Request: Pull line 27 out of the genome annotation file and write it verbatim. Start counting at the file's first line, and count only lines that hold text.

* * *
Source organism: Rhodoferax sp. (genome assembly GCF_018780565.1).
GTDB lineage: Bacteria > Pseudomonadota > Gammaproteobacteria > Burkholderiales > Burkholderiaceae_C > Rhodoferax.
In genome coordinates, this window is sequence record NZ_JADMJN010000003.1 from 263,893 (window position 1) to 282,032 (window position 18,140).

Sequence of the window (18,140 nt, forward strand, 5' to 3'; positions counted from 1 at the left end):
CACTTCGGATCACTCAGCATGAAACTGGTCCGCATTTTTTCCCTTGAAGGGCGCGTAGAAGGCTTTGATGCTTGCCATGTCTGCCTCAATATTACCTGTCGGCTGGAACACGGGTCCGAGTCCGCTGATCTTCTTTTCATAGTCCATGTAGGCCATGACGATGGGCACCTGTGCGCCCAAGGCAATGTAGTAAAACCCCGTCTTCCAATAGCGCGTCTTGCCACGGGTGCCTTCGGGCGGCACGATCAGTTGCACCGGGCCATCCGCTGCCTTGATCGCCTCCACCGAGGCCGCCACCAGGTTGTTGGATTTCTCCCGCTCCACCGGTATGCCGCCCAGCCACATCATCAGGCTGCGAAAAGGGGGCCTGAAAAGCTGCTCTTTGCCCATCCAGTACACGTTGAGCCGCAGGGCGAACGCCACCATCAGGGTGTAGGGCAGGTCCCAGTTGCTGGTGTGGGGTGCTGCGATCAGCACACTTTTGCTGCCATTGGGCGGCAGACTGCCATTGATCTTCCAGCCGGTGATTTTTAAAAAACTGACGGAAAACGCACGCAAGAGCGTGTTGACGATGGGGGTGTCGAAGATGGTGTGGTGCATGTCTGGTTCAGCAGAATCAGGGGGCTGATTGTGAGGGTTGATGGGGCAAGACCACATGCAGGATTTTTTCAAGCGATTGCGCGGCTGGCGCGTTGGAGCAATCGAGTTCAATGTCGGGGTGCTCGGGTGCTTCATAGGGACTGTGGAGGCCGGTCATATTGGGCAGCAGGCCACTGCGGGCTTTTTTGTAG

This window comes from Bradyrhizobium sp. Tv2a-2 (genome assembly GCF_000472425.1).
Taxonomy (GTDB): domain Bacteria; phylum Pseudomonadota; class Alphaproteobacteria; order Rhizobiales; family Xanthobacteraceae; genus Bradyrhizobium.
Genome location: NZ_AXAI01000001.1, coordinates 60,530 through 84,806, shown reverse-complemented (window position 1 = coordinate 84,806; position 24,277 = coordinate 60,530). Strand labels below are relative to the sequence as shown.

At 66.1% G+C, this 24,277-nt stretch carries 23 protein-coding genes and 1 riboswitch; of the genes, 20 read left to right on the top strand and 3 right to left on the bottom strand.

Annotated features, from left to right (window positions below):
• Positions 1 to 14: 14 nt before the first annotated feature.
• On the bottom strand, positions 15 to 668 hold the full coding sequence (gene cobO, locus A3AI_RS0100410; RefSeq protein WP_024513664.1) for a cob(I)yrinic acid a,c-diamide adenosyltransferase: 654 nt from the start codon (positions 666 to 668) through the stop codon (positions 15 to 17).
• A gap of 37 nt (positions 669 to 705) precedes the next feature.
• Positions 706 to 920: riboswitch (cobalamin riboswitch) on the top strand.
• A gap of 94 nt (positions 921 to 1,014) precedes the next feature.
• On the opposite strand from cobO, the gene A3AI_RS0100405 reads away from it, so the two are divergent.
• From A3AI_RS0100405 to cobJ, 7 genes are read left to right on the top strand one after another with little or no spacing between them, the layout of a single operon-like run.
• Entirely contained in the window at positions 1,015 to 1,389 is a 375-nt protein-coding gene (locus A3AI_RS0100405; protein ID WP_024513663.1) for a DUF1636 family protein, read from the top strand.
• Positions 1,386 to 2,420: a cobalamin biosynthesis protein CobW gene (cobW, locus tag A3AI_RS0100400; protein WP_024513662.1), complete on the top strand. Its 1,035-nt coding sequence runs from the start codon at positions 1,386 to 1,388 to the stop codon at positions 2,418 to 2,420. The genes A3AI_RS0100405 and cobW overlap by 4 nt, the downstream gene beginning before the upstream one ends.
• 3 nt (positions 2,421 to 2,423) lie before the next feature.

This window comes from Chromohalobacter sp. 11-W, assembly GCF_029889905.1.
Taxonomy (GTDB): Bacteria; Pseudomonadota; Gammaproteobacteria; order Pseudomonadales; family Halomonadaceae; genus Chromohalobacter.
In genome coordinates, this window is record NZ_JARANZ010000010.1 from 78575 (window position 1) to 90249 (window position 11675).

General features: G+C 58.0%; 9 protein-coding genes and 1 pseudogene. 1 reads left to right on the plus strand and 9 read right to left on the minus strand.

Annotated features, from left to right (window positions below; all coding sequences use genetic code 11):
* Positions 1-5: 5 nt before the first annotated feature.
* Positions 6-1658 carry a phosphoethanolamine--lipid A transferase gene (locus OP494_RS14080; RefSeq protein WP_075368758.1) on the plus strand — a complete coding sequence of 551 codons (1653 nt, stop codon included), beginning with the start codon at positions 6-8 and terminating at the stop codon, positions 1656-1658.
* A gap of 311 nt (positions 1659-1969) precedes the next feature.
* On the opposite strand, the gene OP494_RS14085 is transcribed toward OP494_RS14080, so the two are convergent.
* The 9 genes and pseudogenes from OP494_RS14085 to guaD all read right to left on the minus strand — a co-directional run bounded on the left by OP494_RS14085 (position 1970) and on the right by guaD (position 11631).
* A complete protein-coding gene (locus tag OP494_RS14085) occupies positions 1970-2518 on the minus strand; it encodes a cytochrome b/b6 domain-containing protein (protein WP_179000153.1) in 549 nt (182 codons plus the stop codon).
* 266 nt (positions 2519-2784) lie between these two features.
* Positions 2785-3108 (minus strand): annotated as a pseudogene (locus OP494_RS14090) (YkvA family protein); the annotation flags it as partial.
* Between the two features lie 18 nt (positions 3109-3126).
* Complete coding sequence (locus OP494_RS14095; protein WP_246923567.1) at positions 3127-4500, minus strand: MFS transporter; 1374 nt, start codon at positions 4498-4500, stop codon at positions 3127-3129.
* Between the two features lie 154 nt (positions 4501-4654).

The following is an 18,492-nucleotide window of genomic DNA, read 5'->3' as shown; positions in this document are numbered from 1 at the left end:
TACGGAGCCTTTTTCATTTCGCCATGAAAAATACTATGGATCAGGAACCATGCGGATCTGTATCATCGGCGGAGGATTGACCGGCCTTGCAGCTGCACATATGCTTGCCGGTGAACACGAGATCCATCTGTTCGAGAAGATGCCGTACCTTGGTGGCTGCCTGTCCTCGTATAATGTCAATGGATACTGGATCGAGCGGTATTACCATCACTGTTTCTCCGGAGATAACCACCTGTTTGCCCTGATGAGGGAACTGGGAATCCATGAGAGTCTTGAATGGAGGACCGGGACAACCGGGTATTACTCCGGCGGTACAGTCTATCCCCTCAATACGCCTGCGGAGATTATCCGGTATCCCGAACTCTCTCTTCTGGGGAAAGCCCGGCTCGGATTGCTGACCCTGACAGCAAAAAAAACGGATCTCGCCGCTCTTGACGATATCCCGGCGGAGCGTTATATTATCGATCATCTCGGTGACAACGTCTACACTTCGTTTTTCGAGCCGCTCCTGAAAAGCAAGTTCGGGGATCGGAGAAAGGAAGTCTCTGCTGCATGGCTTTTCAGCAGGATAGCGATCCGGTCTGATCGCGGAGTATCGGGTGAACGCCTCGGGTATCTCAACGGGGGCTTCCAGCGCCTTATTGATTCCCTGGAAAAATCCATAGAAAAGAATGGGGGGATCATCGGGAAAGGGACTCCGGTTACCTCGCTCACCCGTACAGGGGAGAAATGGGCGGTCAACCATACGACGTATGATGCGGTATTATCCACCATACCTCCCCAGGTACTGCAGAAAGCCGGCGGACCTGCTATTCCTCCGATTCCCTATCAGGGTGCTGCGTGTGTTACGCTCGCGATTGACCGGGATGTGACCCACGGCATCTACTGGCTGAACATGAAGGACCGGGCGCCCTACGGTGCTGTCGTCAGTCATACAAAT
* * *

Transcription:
* Positions 6-1658 carry a phosphoethanolamine--lipid A transferase gene (locus OP494_RS14080; RefSeq protein WP_075368758.1) on the plus strand — a complete coding sequence of 551 codons (1653 nt, stop codon included), beginning with the start codon at positions 6-8 and terminating at the stop codon, positions 1656-1658.